“Semicovering maps” and their classification are something that I worked on at the end of grad school in 2011. I had spent a lot of time studying topological versions of homotopy groups for my thesis, including the “tau topology,” and I had my eye on using it to fill in some long-stand gaps in topological group theory. If only I had the right generalization of covering maps to do the job! It all feels “obvious” in hindsight but back then it was not so easy to do and it took a lot of wrong definitions to sort out one that ended up working. Even then, the original definition of semicoverings in [1] was not the simplest possible one. Honestly, I can’t remember if I made any attempt to simplify it back in 2011. I just wanted a working classification and toward that end I found a combination of properties that made it work. Not too much later, several folks realized that the definition could be simplified.

In this post, I’ll introduce semicoverings using the refined definition. Perhaps in a future post, I’ll discuss their classification and applications. Spoiler: semicoverings over a space X are classified by open subgroups of a natural topologized version of the fundamental group \pi_1(X,x_0). Since “nice” spaces have discrete fundamental groups, this contains the usual classification of covering spaces as a special case.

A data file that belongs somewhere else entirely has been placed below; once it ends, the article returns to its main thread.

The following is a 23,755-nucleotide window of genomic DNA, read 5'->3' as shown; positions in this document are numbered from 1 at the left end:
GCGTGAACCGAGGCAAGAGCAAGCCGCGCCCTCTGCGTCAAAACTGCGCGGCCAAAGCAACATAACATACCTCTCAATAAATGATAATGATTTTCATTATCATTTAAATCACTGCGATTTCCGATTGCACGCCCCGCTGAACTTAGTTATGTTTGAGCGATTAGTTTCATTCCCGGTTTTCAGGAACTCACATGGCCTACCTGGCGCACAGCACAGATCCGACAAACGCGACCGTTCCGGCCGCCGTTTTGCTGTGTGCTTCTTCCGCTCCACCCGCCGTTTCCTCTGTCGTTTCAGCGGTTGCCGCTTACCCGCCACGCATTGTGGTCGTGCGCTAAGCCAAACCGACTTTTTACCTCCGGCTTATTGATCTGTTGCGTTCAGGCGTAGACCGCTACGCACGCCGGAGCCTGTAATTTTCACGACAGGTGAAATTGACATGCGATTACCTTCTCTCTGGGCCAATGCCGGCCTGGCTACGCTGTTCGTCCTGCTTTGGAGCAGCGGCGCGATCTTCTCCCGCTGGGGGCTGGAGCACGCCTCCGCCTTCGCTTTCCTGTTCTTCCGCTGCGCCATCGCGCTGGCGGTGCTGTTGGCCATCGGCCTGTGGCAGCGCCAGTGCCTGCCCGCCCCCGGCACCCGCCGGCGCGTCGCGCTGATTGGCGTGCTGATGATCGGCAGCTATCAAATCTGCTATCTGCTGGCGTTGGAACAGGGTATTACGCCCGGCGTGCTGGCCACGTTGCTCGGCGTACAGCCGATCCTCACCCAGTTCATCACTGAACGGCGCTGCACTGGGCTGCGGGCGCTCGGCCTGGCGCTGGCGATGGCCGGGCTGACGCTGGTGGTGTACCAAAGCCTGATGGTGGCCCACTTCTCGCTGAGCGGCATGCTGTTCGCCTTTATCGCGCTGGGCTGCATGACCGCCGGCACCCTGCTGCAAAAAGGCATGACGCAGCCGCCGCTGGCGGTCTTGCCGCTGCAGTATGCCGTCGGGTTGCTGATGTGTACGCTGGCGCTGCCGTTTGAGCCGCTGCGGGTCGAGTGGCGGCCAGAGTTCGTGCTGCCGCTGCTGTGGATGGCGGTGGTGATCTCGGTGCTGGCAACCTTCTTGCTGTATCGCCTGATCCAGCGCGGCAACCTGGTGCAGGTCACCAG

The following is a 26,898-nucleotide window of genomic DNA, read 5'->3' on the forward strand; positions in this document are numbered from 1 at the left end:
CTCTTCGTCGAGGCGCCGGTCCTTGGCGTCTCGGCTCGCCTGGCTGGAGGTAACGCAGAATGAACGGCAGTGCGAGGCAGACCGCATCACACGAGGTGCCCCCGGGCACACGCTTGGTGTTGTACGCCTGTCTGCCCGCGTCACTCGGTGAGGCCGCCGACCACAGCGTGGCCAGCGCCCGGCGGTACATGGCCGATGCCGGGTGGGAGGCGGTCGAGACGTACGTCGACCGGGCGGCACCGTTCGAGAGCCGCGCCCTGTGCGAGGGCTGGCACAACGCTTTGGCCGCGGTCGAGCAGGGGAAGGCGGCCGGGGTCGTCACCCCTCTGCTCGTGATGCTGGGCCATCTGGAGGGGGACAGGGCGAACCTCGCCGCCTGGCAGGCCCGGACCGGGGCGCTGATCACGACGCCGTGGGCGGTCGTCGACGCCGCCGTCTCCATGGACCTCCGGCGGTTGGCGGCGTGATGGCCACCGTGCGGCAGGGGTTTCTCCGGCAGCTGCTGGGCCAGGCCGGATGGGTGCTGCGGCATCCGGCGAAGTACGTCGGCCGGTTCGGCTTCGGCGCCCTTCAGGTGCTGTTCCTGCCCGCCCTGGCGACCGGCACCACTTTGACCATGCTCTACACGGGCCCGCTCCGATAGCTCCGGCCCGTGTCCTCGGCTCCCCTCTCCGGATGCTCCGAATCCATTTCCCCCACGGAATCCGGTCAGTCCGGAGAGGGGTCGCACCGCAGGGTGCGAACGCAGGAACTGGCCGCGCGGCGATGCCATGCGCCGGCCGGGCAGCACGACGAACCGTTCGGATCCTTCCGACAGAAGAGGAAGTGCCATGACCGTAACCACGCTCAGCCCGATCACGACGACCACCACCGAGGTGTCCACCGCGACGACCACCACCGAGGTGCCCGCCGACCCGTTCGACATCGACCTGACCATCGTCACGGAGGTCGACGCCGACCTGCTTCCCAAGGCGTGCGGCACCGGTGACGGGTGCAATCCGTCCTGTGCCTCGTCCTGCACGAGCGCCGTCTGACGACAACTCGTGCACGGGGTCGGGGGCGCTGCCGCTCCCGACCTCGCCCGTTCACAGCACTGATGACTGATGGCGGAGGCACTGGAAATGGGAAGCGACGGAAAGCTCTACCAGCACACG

Much of the original work in [1] is done in categorical language using topologically enriched groupoids. I love groupoids but some of my colleagues don’t and this groupoid-heavy approach was partly the product of a referee’s preferences. I was but a baby-child of a mathematician and wanted this published so I didn’t push back…what can I say?. Anyway, the fundamental group version of the classification appears at the very end of the paper anyway.

Getting to the point…What is a semicovering?

We’ll say that a map p:E\to X has unique lifting of all paths rel. basepoint if whenever \alpha:[0,1]\to X is a path and e\in p^{-1}(\alpha(e)), there exists a unique path \beta:[0,1]\to E such that \beta(0)=e and p\circ\beta=\alpha.